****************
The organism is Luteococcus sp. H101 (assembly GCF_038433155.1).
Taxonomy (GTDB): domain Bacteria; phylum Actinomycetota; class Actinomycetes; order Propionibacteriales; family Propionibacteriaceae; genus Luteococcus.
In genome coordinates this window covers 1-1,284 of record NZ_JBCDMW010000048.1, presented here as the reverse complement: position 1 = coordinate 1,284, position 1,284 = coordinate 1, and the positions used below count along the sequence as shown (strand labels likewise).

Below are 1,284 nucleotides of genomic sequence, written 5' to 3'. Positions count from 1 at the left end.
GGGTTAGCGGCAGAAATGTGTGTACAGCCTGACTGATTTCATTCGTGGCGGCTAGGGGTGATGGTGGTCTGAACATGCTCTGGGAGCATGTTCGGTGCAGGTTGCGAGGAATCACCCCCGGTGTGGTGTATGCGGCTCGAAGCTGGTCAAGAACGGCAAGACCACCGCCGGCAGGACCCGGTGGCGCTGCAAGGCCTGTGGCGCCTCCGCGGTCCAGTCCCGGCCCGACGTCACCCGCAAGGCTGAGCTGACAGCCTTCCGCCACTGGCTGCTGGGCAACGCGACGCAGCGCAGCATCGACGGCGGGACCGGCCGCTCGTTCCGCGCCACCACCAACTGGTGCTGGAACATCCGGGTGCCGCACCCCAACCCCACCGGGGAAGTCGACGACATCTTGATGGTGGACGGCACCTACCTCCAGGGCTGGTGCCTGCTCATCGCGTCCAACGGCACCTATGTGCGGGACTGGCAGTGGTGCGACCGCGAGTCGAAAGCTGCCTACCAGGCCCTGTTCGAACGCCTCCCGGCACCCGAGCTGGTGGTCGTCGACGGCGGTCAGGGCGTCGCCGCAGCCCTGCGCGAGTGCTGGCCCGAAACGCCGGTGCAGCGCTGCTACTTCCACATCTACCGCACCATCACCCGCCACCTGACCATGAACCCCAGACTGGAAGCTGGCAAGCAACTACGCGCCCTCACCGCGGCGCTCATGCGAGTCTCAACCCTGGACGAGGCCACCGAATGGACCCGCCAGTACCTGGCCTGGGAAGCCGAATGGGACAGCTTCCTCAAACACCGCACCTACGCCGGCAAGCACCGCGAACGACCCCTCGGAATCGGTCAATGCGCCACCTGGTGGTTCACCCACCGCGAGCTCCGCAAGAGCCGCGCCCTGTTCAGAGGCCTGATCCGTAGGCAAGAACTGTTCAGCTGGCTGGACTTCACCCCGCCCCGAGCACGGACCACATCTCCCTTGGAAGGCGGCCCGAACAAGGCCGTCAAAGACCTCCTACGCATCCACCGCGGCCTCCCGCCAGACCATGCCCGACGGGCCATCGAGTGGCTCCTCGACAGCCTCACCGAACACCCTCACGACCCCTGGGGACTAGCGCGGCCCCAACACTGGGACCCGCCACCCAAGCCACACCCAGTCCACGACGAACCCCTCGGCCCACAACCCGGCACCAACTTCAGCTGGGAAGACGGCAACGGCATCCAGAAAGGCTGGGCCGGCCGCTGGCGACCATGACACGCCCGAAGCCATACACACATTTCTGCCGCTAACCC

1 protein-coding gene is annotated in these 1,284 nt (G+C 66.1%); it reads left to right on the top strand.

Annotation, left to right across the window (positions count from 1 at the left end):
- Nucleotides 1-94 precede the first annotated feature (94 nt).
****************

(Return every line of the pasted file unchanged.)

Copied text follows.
The organism is Luteococcus sp. H101 (assembly GCF_038433155.1).
Taxonomy (GTDB): domain Bacteria; phylum Actinomycetota; class Actinomycetes; order Propionibacteriales; family Propionibacteriaceae; genus Luteococcus.
In genome coordinates this window covers 1-1,284 of record NZ_JBCDMW010000048.1, presented here as the reverse complement: position 1 = coordinate 1,284, position 1,284 = coordinate 1, and the positions used below count along the sequence as shown (strand labels likewise).

Below are 1,284 nucleotides of genomic sequence, written 5' to 3'. Positions count from 1 at the left end.
GGGTTAGCGGCAGAAATGTGTGTACAGCCTGACTGATTTCATTCGTGGCGGCTAGGGGTGATGGTGGTCTGAACATGCTCTGGGAGCATGTTCGGTGCAGGTTGCGAGGAATCACCCCCGGTGTGGTGTATGCGGCTCGAAGCTGGTCAAGAACGGCAAGACCACCGCCGGCAGGACCCGGTGGCGCTGCAAGGCCTGTGGCGCCTCCGCGGTCCAGTCCCGGCCCGACGTCACCCGCAAGGCTGAGCTGACAGCCTTCCGCCACTGGCTGCTGGGCAACGCGACGCAGCGCAGCATCGACGGCGGGACCGGCCGCTCGTTCCGCGCCACCACCAACTGGTGCTGGAACATCCGGGTGCCGCACCCCAACCCCACCGGGGAAGTCGACGACATCTTGATGGTGGACGGCACCTACCTCCAGGGCTGGTGCCTGCTCATCGCGTCCAACGGCACCTATGTGCGGGACTGGCAGTGGTGCGACCGCGAGTCGAAAGCTGCCTACCAGGCCCTGTTCGAACGCCTCCCGGCACCCGAGCTGGTGGTCGTCGACGGCGGTCAGGGCGTCGCCGCAGCCCTGCGCGAGTGCTGGCCCGAAACGCCGGTGCAGCGCTGCTACTTCCACATCTACCGCACCATCACCCGCCACCTGACCATGAACCCCAGACTGGAAGCTGGCAAGCAACTACGCGCCCTCACCGCGGCGCTCATGCGAGTCTCAACCCTGGACGAGGCCACCGAATGGACCCGCCAGTACCTGGCCTGGGAAGCCGAATGGGACAGCTTCCTCAAACACCGCACCTACGCCGGCAAGCACCGCGAACGACCCCTCGGAATCGGTCAATGCGCCACCTGGTGGTTCACCCACCGCGAGCTCCGCAAGAGCCGCGCCCTGTTCAGAGGCCTGATCCGTAGGCAAGAACTGTTCAGCTGGCTGGACTTCACCCCGCCCCGAGCACGGACCACATCTCCCTTGGAAGGCGGCCCGAACAAGGCCGTCAAAGACCTCCTACGCATCCACCGCGGCCTCCCGCCAGACCATGCCCGACGGGCCATCGAGTGGCTCCTCGACAGCCTCACCGAACACCCTCACGACCCCTGGGGACTAGCGCGGCCCCAACACTGGGACCCGCCACCCAAGCCACACCCAGTCCACGACGAACCCCTCGGCCCACAACCCGGCACCAACTTCAGCTGGGAAGACGGCAACGGCATCCAGAAAGGCTGGGCCGGCCGCTGGCGACCATGACACGCCCGAAGCCATACACACATTTCTGCCGCTAACCC

1 protein-coding gene is annotated in these 1,284 nt (G+C 66.1%); it reads left to right on the top strand.

Annotation, left to right across the window (positions count from 1 at the left end):
- Nucleotides 1-94 precede the first annotated feature (94 nt).